Can we predict subject-specific dynamic cortical thickness maps during infancy from birth?

Yu Meng, Gang Li, Islem Rekik, Han Zhang, Yaozong Gao, Weili Lin, Dinggang Shen

Research output: Contribution to journalArticlepeer-review

15 Citations (Scopus)


Understanding the early dynamic development of the human cerebral cortex remains a challenging problem. Cortical thickness, as one of the most important morphological attributes of the cerebral cortex, is a sensitive indicator for both normal neurodevelopment and neuropsychiatric disorders, but its early postnatal development remains largely unexplored. In this study, we investigate a key question in neurodevelopmental science: can we predict the future dynamic development of cortical thickness map in an individual infant based on its available MRI data at birth? If this is possible, we might be able to better model and understand the early brain development and also early detect abnormal brain development during infancy. To this end, we develop a novel learning-based method, called Dynamically-Assembled Regression Forest (DARF), to predict the development of the cortical thickness map during the first postnatal year, based on neonatal MRI features. We applied our method to 15 healthy infants and predicted their cortical thickness maps at 3, 6, 9, and 12 months of age, with respectively mean absolute errors of 0.209 mm, 0.332 mm, 0.340 mm, and 0.321 mm. Moreover, we found that the prediction precision is region-specific, with high precision in the unimodal cortex and relatively low precision in the high-order association cortex, which may be associated with their differential developmental patterns. Additional experiments also suggest that using more early time points for prediction can further significantly improve the prediction accuracy. Hum Brain Mapp 38:2865–2874, 2017.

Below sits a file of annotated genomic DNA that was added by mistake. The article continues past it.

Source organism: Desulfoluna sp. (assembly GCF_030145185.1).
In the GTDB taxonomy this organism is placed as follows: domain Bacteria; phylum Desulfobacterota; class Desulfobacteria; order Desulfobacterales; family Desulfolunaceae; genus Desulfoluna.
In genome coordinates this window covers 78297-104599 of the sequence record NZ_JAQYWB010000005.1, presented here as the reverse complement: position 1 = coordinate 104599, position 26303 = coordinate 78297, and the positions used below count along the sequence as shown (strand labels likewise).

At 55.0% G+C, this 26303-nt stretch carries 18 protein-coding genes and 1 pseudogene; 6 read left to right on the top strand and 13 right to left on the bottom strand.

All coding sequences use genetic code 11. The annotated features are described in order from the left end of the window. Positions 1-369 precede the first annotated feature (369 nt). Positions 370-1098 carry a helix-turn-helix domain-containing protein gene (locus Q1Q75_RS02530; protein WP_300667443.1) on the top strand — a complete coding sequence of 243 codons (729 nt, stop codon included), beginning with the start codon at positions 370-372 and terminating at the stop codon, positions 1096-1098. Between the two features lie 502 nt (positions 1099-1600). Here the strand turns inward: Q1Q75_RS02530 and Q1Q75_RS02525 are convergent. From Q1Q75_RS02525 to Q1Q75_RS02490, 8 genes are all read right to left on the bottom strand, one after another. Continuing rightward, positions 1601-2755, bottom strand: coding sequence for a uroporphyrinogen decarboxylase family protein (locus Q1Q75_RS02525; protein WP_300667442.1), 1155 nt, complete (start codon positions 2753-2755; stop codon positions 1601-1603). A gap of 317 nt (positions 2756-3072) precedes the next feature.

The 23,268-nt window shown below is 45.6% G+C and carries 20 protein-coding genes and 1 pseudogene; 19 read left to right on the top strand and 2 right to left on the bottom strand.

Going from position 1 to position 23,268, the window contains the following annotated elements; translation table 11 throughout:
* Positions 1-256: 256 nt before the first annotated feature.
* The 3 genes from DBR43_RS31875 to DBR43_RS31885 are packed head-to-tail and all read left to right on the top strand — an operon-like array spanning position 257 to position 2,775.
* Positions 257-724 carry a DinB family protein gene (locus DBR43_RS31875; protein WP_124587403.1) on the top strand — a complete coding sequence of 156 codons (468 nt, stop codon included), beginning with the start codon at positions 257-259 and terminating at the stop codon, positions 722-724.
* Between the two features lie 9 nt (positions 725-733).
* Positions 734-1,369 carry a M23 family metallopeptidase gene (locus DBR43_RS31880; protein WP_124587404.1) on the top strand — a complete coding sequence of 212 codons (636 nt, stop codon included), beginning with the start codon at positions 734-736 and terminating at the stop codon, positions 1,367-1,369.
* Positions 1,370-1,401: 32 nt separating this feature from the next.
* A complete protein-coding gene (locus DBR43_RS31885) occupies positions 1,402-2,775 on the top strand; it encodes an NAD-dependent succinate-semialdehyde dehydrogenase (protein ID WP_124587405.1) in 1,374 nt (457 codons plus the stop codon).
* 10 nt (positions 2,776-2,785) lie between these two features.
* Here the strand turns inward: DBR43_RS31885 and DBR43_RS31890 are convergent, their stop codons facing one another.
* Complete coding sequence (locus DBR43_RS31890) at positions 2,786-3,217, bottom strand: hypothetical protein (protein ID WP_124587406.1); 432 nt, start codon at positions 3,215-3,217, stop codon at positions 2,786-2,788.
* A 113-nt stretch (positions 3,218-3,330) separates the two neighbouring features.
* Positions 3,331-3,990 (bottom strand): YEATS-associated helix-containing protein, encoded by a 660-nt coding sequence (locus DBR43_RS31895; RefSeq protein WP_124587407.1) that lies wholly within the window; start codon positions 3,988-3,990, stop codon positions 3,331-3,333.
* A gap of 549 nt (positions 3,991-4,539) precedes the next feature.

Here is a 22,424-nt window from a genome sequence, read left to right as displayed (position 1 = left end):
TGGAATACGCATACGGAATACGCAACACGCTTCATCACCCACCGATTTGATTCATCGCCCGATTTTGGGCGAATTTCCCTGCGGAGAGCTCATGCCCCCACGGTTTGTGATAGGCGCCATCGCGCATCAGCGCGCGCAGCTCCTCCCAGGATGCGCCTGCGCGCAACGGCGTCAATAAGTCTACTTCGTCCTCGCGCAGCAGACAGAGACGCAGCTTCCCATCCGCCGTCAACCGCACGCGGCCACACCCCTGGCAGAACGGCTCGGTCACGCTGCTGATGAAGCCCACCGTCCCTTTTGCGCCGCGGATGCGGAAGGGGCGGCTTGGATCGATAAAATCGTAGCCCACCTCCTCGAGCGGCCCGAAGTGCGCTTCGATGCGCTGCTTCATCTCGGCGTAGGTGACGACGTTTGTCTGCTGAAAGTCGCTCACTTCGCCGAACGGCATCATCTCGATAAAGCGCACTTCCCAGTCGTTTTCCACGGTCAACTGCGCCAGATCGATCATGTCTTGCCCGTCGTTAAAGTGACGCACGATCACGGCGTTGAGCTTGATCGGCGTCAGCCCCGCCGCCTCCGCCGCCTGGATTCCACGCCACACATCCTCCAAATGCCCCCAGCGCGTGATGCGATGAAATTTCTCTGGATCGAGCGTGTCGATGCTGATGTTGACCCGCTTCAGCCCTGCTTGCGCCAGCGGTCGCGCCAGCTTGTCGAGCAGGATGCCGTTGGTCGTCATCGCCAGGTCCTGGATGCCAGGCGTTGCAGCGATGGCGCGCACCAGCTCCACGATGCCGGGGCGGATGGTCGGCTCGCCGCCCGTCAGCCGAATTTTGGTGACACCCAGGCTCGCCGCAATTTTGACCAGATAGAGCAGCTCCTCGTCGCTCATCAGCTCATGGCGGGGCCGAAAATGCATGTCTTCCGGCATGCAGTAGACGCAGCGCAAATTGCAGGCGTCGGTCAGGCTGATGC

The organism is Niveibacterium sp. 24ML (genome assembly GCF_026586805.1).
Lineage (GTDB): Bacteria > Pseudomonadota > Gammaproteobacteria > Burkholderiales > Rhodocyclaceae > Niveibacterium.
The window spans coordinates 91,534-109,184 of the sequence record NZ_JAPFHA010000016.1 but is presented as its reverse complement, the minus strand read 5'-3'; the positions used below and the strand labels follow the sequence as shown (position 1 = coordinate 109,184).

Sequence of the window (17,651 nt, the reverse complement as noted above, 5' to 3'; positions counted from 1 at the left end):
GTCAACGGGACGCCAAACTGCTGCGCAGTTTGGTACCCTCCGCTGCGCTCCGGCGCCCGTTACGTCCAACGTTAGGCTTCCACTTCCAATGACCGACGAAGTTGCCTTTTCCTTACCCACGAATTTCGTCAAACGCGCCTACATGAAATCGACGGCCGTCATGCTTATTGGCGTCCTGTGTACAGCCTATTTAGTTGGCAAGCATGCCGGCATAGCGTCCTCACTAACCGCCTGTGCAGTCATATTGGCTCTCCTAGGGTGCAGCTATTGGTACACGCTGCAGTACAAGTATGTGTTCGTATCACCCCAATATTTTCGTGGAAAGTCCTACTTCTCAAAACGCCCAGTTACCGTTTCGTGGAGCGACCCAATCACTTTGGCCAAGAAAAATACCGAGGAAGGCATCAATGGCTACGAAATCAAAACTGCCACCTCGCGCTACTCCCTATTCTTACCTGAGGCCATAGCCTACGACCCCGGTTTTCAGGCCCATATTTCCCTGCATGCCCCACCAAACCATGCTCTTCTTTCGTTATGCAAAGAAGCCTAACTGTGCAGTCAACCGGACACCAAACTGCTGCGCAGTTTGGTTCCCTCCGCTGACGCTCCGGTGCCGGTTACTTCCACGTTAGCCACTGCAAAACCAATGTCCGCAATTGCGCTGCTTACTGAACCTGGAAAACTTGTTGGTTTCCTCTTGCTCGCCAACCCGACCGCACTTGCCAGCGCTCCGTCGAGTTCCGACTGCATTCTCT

Original languageEnglish
Pages (from-to)2865-2874
Number of pages10
JournalHuman Brain Mapping
Issue number6
Publication statusPublished - 2017 Jun

Bibliographical note

Publisher Copyright:
© 2017 Wiley Periodicals, Inc.


  • cortical surface
  • cortical thickness prediction
  • infant brain
  • longitudinal development

ASJC Scopus subject areas

  • Anatomy
  • Radiological and Ultrasound Technology
  • Radiology Nuclear Medicine and imaging
  • Neurology
  • Clinical Neurology


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